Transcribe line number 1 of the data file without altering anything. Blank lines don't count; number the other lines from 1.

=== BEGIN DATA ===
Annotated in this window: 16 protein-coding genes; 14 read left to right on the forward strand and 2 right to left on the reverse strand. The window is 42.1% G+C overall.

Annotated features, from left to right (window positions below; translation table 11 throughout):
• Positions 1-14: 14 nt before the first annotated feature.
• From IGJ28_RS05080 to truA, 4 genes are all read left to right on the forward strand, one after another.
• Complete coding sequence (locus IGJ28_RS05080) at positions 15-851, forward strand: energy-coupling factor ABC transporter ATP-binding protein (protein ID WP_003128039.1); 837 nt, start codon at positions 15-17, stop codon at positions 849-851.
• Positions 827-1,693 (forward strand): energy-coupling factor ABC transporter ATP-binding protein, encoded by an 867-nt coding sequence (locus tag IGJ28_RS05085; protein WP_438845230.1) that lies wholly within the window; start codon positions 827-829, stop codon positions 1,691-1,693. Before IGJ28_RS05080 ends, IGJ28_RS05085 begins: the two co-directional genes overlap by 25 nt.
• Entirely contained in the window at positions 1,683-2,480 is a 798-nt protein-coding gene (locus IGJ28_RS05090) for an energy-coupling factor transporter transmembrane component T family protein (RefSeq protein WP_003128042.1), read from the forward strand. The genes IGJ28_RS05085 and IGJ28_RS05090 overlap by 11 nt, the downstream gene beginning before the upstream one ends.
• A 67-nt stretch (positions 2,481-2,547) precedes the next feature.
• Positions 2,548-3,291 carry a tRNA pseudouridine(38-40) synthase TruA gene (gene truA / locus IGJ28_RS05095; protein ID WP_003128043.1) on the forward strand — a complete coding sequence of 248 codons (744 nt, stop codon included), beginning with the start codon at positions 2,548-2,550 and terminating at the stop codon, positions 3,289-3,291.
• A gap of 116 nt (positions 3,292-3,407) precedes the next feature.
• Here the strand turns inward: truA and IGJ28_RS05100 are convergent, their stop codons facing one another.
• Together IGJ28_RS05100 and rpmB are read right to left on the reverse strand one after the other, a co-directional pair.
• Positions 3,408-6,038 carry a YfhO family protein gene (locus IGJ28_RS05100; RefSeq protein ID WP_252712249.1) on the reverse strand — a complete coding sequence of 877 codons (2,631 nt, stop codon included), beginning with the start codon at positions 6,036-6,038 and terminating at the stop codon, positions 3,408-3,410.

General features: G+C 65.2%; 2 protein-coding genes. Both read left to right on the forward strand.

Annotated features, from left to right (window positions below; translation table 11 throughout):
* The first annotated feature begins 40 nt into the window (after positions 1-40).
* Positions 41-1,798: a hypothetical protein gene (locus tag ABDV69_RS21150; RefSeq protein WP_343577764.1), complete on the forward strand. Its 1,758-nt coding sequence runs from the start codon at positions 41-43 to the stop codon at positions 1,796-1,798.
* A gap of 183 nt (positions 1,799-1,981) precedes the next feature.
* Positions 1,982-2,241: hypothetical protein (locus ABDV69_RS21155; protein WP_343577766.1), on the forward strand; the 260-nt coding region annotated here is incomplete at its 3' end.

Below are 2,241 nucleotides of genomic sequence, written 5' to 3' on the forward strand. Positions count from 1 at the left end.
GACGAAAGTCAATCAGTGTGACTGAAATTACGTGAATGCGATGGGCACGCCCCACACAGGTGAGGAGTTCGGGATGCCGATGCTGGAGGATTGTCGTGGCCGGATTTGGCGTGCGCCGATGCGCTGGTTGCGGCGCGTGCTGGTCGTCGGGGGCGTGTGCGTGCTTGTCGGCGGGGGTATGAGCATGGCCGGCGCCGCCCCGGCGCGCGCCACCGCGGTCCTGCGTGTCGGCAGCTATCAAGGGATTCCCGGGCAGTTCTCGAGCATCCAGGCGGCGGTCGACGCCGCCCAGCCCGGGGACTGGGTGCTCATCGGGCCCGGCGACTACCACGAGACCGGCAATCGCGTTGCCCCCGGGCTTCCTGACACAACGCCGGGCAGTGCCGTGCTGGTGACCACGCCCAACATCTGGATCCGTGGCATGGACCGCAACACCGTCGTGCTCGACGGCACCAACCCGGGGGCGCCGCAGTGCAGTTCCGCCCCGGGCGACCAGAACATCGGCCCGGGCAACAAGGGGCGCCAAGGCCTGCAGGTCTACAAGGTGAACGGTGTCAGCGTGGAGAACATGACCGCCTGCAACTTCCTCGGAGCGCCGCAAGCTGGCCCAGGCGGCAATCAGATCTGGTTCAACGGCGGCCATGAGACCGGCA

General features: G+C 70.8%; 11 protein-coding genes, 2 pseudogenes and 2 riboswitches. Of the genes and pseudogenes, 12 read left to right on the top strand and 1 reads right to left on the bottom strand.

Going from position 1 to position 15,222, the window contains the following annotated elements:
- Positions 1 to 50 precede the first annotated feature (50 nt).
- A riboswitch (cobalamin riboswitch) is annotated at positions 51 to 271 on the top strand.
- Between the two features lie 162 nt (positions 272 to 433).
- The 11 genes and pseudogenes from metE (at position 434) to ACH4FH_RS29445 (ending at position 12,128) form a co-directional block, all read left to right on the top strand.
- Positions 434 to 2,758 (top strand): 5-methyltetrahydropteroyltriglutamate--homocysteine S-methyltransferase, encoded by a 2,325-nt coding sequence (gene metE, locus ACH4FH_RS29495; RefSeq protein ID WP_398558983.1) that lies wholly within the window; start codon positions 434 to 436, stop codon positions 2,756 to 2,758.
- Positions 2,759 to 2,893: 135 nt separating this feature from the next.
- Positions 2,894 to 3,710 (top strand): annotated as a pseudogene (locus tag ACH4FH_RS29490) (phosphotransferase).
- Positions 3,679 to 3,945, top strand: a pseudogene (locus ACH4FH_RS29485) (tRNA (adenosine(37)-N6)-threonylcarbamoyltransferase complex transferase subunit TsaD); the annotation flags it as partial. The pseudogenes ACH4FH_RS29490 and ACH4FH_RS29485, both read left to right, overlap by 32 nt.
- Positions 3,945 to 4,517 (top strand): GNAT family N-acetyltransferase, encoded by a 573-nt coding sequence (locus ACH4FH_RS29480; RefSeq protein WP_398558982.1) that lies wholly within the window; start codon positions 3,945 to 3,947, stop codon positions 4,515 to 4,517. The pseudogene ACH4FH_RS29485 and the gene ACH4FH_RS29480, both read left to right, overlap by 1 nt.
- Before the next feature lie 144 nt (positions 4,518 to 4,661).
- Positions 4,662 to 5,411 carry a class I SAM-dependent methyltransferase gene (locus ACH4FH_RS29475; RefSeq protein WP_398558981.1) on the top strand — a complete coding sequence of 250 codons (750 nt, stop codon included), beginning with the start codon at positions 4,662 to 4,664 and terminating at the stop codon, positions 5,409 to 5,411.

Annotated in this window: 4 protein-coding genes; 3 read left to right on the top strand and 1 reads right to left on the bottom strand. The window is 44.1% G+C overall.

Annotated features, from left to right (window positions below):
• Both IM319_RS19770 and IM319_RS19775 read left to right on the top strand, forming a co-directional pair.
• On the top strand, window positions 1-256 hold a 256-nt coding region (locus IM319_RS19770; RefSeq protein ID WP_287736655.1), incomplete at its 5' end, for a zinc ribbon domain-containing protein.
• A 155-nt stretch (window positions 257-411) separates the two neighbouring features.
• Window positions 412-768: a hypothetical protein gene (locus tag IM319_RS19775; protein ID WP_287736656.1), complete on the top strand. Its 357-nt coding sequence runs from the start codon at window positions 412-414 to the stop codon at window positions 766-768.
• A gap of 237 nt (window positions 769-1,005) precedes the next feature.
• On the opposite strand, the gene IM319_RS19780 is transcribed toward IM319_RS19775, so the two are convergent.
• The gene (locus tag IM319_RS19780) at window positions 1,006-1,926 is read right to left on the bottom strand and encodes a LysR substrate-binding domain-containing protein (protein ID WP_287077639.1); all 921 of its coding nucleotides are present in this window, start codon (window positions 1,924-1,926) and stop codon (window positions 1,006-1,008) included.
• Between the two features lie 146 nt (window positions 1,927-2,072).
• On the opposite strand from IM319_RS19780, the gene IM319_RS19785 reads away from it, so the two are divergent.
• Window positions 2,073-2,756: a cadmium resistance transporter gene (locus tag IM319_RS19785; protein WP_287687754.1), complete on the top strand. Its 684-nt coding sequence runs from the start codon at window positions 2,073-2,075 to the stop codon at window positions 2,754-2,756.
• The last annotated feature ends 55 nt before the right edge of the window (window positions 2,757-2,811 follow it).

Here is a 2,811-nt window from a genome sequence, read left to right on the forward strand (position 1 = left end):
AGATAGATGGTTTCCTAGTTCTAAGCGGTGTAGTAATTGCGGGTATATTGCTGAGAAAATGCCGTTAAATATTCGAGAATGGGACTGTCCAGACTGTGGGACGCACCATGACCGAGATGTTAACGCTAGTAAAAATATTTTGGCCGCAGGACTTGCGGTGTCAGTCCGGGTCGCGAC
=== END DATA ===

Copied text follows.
Annotated in this window: 16 protein-coding genes; 14 read left to right on the forward strand and 2 right to left on the reverse strand. The window is 42.1% G+C overall.